ii) If someone’s conscience is not clear, they should not be forced to participate in it.
iii) Those who feel free to participate should not flaunt their freedom in the face of their “weaker” brothers and sisters.
iv) Regardless of their opinion on the issue at hand, no believers should harshly judge those with whom they disagree.

…Sounds like good advice to me!


If you haven’t already guessed, I tend to agree with those who seek to redeem rather than reject Halloween – even though I am understanding of and sympathetic toward those who hold another point of view and would not wish to cause any offense.
My recommendation? Each family must work through this issue as a family and respond as their conscience allows them. As Paul says in Acts 24:16 – “I always try to maintain a clear conscience before God and everyone else.” (NLT). Those whose conscience does not allow them to take a participatory route with regard to Halloween should be encouraged to be true to their conscience according to Romans 14:14 and 23.
For those whose conscience is clear, rather than boycott Halloween, let’s use this peculiar event as an opportunity for celebration, ministry, and redemptive fun! Some suggestions…

i) Many Christian families use the opportunity to get to know people in their neighbourhood by welcoming trick-or-treaters and their parents into their homes for a few moments of social interaction.

ii) Others place gospel tracts into bags along with candies using the ‘spiritual’ emphasis of Halloween to draw attention to the spiritual life and freedom from fear only Christ can bring. We have pamphlets available at our church for this purpose. Of course, if you use them, you had better make sure your house gives out the best candy on the block!

iii) Parties, whether in homes or church buildings, can provide children and adults the opportunity for fun and fellowship. This can be another great way to reach out to our community. As children of God, we should lead the way in knowing how to celebrate, and what better time for all saints to party than the eve of All Saints Day!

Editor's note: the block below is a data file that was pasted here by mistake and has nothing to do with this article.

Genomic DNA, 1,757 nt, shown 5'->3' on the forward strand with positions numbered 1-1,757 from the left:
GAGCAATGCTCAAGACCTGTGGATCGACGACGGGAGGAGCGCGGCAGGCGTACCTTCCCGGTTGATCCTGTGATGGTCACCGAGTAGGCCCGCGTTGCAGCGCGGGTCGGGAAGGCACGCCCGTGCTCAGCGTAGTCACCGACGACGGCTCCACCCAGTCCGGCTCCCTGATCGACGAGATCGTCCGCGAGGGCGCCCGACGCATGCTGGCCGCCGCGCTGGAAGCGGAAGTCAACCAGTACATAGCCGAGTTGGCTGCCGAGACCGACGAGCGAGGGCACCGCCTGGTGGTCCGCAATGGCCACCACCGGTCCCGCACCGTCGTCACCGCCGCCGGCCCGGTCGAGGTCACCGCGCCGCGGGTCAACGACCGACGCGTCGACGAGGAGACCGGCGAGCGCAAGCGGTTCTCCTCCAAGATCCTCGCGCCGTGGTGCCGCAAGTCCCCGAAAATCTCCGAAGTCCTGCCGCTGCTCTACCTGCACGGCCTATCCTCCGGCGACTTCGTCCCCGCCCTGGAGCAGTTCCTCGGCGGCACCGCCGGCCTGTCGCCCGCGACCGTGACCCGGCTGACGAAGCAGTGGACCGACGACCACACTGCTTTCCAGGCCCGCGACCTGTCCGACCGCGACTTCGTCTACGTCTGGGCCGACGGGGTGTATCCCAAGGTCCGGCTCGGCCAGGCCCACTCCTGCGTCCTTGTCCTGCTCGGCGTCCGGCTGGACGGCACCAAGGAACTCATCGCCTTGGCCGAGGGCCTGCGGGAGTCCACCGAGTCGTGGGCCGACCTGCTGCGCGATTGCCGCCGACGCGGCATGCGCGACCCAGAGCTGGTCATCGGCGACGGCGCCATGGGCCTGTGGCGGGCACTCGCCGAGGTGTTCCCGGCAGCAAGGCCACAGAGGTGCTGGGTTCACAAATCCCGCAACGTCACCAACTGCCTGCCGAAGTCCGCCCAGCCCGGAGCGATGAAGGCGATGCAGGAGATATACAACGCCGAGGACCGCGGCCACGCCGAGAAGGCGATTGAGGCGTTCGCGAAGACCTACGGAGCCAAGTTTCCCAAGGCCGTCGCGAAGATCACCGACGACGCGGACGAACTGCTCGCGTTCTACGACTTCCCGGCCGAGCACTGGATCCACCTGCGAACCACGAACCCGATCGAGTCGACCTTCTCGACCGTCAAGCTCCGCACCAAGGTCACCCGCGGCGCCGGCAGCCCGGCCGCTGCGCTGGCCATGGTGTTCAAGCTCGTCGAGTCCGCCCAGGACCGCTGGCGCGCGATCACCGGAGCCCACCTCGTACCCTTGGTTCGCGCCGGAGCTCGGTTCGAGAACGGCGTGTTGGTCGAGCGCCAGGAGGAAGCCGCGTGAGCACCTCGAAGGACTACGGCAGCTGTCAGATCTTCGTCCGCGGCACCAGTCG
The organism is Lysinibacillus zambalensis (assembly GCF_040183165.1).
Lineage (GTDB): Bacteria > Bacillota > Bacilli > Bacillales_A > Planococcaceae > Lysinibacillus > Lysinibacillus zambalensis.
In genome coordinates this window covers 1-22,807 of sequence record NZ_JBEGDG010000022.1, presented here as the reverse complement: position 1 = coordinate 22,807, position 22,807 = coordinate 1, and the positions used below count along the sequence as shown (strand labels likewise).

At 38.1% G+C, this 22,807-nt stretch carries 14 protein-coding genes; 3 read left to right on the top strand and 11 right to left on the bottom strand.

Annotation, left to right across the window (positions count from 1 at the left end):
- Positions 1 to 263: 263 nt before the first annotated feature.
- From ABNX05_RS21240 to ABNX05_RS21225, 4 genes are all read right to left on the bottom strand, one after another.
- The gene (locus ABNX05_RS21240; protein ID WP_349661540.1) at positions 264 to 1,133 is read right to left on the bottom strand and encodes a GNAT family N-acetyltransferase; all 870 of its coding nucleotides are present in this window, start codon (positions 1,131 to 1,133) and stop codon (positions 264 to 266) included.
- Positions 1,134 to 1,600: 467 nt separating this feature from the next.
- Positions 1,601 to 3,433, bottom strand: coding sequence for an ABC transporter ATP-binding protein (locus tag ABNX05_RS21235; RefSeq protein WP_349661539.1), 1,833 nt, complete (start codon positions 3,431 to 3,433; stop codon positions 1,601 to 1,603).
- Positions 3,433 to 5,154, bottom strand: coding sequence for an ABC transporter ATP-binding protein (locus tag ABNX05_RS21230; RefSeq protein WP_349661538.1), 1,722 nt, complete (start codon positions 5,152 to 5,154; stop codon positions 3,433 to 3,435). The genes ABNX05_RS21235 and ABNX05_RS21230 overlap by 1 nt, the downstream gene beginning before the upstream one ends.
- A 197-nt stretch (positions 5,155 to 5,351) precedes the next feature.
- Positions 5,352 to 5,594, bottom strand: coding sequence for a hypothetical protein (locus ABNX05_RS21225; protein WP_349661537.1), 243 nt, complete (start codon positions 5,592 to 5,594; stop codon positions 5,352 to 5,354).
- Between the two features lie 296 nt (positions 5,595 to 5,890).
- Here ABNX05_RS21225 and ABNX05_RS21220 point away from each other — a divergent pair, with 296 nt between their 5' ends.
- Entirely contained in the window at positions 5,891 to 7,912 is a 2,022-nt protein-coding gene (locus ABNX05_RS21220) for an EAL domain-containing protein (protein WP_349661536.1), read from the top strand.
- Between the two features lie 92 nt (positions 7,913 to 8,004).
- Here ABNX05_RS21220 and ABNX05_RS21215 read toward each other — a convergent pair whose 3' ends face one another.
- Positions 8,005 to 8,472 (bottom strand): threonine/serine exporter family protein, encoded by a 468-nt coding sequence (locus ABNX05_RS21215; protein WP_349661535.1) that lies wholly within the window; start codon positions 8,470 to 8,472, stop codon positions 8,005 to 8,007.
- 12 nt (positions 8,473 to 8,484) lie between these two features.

The true challenge for Christians is to bring the character of Christ into all that we do, not to avoid doing all that we can. The way we welcome people to our door, the costumes we select, the games we play, the attitude we convey – these are the issues to which I recommend we focus our energies.

I have no doubt that, like many issues, there are a number of people reading this who may hold differing opinions on the issue of Halloween. In the words of that wise old sage, Tony the Tiger: “Grrrrrreat!” Diversity of opinion within unity of faith is a beautiful, challenging, and ultimately healthy thing. When confronted with those who hold a decidedly opposing position, we should always heed Paul’s words in Romans 14:19 – “Let us therefore make every effort to do what leads to peace and to mutual edification.” (NIV).

By Bruxy Cavey
(Version 5.0 – Fall 2003)

Pastor on the Hot Seat

This week, we tried to do our best to answer some questions people had during this series. If you don’t like my answers, get in touch with me and we can chat about it either by BBM-ing me (Blackberry Messenger is on Apple and Android now so there is no excuse!  Here is my PIN: 2B8DC5C6) or follow me on Facebook or Twitter @Bruxy.  By the way, we also have an App you can download with all our messages, Podcasts, and posts. Isn’t technology fun?!